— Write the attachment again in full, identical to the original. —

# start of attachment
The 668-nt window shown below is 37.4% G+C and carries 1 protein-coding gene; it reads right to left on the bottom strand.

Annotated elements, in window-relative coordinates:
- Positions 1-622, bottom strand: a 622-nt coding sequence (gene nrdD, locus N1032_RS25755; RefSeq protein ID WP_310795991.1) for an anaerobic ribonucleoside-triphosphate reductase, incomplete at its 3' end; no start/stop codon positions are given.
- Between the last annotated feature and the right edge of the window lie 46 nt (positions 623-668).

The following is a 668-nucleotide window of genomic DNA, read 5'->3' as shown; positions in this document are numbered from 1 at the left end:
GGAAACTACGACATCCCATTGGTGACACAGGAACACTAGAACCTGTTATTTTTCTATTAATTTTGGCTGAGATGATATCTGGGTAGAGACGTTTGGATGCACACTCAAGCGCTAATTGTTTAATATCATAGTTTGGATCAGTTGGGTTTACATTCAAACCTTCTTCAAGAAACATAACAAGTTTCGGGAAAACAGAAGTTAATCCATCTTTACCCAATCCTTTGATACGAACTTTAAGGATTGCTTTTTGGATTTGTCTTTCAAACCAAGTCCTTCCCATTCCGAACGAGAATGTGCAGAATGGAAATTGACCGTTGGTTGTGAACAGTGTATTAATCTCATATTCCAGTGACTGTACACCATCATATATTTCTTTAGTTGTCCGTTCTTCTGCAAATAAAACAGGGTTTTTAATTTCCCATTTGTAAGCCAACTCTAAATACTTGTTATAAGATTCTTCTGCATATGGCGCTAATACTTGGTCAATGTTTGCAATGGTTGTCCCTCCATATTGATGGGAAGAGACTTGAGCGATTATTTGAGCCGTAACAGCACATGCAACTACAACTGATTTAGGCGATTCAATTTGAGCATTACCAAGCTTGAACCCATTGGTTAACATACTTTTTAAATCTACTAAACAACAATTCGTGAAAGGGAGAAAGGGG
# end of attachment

The 668-nt window shown below is 37.4% G+C and carries 1 protein-coding gene; it reads right to left on the bottom strand.

Annotated elements, in window-relative coordinates:
- Positions 1-622, bottom strand: a 622-nt coding sequence (gene nrdD, locus N1032_RS25755; RefSeq protein ID WP_310795991.1) for an anaerobic ribonucleoside-triphosphate reductase, incomplete at its 3' end; no start/stop codon positions are given.
- Between the last annotated feature and the right edge of the window lie 46 nt (positions 623-668).

The following is a 668-nucleotide window of genomic DNA, read 5'->3' as shown; positions in this document are numbered from 1 at the left end:
GGAAACTACGACATCCCATTGGTGACACAGGAACACTAGAACCTGTTATTTTTCTATTAATTTTGGCTGAGATGATATCTGGGTAGAGACGTTTGGATGCACACTCAAGCGCTAATTGTTTAATATCATAGTTTGGATCAGTTGGGTTTACATTCAAACCTTCTTCAAGAAACATAACAAGTTTCGGGAAAACAGAAGTTAATCCATCTTTACCCAATCCTTTGATACGAACTTTAAGGATTGCTTTTTGGATTTGTCTTTCAAACCAAGTCCTTCCCATTCCGAACGAGAATGTGCAGAATGGAAATTGACCGTTGGTTGTGAACAGTGTATTAATCTCATATTCCAGTGACTGTACACCATCATATATTTCTTTAGTTGTCCGTTCTTCTGCAAATAAAACAGGGTTTTTAATTTCCCATTTGTAAGCCAACTCTAAATACTTGTTATAAGATTCTTCTGCATATGGCGCTAATACTTGGTCAATGTTTGCAATGGTTGTCCCTCCATATTGATGGGAAGAGACTTGAGCGATTATTTGAGCCGTAACAGCACATGCAACTACAACTGATTTAGGCGATTCAATTTGAGCATTACCAAGCTTGAACCCATTGGTTAACATACTTTTTAAATCTACTAAACAACAATTCGTGAAAGGGAGAAAGGGG